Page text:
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Lifting to Failure or Progressive Overload?

An age old question.... train to failure or leave a little in the tank. The answer can be an extent. Our goal is the lift as much as possible during each workout. Then to increase that overload from week to week, month to month. 

The number one factor in increasing muscle strength and size it progressive overload; or increasing your volume and/or intensity. The key thing to remember is training to failure is a form of progressive overload. However, if you train to failure you can actually decrease the amount of volume you are able to perform.  

Let me explain; if I perform an exercise for 3 sets of 10 and I pick a weight that allows me to work hard yet complete every rep I have done 30 total reps. Now if I perform the same exercise and select a weight where I fail at 10 reps. my 2nd and 3rd sets will suffer. Maybe I only get 7 reps on my 2nd set and 5 or 6 reps on my third set. The means I have a total volume of 22 or 23 reps. Obviously 22 or 23 is less than 30 and if our goal is to is to lift as much as possible in each workout, then why are we training to failure so early?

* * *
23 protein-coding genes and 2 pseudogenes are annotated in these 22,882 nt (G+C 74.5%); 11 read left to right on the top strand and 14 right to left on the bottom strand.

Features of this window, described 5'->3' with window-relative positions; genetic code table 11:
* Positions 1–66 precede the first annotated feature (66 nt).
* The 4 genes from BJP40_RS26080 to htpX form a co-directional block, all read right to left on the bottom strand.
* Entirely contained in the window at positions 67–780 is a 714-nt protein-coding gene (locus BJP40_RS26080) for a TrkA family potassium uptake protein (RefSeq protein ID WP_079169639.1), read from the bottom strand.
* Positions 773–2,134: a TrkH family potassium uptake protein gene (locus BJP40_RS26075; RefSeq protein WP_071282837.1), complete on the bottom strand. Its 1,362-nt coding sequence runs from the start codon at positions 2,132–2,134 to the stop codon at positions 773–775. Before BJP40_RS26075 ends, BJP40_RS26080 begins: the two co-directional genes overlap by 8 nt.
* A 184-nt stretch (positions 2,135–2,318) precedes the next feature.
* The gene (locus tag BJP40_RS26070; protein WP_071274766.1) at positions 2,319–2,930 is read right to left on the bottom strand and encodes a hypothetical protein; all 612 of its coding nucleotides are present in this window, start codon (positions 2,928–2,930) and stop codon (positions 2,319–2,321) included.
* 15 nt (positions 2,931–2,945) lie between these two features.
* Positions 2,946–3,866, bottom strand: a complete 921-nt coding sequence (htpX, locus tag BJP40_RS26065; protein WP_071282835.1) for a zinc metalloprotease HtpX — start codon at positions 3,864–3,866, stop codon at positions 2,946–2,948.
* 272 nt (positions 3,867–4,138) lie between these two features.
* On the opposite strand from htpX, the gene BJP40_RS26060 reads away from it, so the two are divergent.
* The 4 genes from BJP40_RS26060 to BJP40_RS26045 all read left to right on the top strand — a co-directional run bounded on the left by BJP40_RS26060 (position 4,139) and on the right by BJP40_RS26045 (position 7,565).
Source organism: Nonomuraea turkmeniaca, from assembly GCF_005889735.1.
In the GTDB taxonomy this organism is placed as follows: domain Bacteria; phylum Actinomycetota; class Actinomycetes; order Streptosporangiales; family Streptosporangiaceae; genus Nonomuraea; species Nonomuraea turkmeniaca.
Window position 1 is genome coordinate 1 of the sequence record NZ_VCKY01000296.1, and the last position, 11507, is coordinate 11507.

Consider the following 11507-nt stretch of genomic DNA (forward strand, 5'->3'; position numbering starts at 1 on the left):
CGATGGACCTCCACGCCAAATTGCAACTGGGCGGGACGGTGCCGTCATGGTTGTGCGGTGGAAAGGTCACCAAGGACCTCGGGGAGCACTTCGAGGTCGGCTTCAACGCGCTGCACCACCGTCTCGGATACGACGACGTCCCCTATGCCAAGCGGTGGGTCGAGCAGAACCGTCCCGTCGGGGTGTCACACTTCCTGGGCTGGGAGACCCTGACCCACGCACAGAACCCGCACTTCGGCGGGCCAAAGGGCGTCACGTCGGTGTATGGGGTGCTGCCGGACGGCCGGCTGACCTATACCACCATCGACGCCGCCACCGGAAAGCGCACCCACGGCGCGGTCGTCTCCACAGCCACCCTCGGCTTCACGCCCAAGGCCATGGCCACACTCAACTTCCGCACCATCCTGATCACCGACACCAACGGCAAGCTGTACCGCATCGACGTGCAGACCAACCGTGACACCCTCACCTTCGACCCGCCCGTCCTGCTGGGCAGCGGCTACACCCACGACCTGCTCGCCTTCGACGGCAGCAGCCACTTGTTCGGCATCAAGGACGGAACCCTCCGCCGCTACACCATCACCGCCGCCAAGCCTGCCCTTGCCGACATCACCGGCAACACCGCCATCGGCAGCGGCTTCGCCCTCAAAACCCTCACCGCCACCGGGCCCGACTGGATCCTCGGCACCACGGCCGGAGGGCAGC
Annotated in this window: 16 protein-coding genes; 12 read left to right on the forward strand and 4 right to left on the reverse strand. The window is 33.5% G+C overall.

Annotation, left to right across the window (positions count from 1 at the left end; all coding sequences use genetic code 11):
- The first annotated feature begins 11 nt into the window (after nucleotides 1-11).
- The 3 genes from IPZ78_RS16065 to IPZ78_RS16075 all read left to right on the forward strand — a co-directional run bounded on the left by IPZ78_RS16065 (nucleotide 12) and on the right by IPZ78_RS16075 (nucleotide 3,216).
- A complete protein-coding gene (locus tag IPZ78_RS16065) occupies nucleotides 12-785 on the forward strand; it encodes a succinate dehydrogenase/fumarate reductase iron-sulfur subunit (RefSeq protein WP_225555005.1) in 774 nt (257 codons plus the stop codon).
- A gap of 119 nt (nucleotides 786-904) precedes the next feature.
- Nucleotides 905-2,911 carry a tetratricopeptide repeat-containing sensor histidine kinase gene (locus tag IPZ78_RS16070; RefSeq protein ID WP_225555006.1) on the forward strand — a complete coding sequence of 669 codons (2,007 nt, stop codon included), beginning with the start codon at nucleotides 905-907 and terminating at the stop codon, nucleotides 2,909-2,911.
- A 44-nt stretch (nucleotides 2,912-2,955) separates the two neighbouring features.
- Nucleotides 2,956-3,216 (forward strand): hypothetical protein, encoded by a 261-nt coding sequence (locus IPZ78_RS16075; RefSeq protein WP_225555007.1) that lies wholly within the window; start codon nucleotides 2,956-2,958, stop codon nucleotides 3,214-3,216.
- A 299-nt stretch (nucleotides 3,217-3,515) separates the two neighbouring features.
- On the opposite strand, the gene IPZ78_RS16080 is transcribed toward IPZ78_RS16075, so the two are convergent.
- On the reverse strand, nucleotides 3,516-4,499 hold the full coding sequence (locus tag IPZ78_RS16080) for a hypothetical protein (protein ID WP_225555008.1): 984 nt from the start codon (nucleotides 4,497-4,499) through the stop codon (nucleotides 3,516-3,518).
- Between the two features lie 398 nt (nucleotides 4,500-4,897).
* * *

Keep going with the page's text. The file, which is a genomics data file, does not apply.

So where does training to failure come into play? The answer is at the end. A great time to use training to failure is on your last set. So if I am performing Bench Press and I select 135LBS for my sets of 10, I would perform my first two sets at 135LBS for 10 reps. Then the only thing different in my third set would be I would Bench Press 135LBS for as many reps as possible as long as its more then 10 reps.


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